"With how much Brad and John have to do every night, for them to not have to always guard the best guard on the other team, that's something I can come in here and do. Try to bring that competitive spirit and be one of the defenders on the team," Rivers said.

Rivers' defensive ability has produced some controversy among Wizards fans and media members on social media. Some insist he does not bring value on that end of the floor, while some numbers suggest he does have some defensive potential.

Last season, Rivers averaged a career-high 1.2 steals per game. He was tied for fifth on the Clippers in defensive win shares.

However, his 113 defensive rating was his worst since 2013-14. It was an outlier on the Clippers and not in the good way. He also ranked nowhere near the top of the league in deflections or contested three-point shots, two hustle stats that guys like Wall and Beal fair well in.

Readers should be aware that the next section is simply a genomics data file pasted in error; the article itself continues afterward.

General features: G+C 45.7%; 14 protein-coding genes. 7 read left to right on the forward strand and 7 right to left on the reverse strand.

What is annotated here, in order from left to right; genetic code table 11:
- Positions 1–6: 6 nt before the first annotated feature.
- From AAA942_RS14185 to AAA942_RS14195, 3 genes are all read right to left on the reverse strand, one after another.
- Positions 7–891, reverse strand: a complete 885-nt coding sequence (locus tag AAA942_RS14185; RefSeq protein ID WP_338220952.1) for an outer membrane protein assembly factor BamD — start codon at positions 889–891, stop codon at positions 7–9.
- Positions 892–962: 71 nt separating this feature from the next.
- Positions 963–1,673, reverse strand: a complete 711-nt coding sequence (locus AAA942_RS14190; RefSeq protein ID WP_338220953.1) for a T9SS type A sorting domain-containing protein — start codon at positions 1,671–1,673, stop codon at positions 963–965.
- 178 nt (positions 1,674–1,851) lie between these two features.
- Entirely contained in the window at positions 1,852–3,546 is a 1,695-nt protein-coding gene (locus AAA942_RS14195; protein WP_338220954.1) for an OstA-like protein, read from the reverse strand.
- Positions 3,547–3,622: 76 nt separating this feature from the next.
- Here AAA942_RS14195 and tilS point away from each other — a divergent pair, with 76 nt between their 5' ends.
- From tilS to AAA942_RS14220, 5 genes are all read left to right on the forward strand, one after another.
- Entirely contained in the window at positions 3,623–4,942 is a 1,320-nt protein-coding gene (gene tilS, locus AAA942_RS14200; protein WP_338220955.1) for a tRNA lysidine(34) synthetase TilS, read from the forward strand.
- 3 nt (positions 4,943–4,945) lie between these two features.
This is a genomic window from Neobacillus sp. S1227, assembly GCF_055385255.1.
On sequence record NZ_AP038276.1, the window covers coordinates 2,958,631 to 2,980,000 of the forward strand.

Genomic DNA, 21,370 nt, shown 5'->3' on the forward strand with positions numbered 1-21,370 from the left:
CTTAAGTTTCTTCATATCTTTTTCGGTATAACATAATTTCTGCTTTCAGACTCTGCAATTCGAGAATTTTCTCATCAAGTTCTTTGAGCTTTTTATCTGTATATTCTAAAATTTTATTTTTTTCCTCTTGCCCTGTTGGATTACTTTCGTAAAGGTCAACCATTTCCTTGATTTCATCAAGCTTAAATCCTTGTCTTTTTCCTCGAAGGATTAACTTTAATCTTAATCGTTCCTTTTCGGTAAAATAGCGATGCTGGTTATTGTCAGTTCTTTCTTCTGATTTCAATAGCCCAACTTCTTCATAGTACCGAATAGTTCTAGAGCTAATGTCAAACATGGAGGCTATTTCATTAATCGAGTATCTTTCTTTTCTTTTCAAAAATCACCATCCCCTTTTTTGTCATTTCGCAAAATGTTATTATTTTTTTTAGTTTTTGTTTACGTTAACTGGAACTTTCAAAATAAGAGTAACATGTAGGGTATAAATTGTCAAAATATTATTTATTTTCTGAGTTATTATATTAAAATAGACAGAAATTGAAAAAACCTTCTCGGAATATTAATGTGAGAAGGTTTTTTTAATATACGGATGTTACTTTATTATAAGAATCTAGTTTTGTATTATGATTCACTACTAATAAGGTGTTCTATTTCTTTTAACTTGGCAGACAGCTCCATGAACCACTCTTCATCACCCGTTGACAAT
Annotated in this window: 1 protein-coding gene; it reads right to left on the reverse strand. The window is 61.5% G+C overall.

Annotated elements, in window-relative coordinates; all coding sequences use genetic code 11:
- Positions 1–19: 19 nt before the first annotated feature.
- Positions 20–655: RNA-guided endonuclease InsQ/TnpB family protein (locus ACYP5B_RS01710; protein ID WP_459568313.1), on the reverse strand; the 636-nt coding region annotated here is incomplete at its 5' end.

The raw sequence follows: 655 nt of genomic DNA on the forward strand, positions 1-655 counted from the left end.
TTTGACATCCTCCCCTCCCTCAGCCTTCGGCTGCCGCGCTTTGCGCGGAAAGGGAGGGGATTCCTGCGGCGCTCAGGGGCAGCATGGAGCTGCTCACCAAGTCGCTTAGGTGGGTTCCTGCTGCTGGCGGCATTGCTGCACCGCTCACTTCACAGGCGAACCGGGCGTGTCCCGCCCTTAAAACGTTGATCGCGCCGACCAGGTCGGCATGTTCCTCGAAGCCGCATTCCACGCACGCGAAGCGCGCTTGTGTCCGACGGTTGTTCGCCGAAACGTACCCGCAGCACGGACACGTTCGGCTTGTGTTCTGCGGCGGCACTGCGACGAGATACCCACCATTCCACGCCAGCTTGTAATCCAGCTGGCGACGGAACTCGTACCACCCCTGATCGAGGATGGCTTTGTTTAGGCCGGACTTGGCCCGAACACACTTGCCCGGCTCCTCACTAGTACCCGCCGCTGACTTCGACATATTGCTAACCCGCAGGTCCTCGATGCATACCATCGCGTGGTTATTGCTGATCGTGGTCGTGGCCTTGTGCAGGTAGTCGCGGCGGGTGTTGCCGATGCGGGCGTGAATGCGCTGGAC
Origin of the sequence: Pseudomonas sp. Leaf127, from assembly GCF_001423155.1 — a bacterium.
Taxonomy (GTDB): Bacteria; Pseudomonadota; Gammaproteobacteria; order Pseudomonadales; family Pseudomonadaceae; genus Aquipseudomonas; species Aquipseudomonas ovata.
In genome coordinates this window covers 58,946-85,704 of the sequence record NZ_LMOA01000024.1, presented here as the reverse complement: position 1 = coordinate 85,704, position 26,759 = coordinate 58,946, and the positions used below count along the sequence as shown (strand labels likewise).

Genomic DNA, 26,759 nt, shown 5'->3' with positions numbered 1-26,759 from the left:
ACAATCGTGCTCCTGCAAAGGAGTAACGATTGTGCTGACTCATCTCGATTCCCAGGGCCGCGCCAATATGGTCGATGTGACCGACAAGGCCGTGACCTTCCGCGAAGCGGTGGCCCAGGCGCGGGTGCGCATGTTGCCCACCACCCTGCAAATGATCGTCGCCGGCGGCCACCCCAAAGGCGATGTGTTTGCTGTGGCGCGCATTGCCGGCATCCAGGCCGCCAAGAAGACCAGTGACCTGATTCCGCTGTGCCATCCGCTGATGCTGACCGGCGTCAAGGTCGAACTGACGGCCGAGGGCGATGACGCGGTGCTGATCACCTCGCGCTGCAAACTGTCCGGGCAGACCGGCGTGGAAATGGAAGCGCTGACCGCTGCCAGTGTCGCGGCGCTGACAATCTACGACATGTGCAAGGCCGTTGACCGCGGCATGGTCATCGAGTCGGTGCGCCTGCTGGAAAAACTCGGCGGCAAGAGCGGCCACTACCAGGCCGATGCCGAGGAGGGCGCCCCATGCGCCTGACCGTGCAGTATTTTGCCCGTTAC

Rivers points to two attributes that he believes make him a strong perimeter defender. One is his versatility and the other you could call scrappiness.

"On defense [the Wizards] can switch one through three or one through four. I think that gives us a lot of dangerous options," he said.

As for his scrappiness, Rivers says it comes from the early days of his career.

"I had to figure out ways to be effective without [a jumpshot] and that's how I became a defender. I guess everything happens for a reason, right? I'm happy I did have those early career struggles because it made me find a side of me that I didn't do [early on]. Because I promise you I didn't play any defense at Duke," he said.

The last line drew laughter from those gathered at his introductory press conference. Rivers insists that he now takes that end of the floor very seriously. The Wizards certainly hope he can back up his words.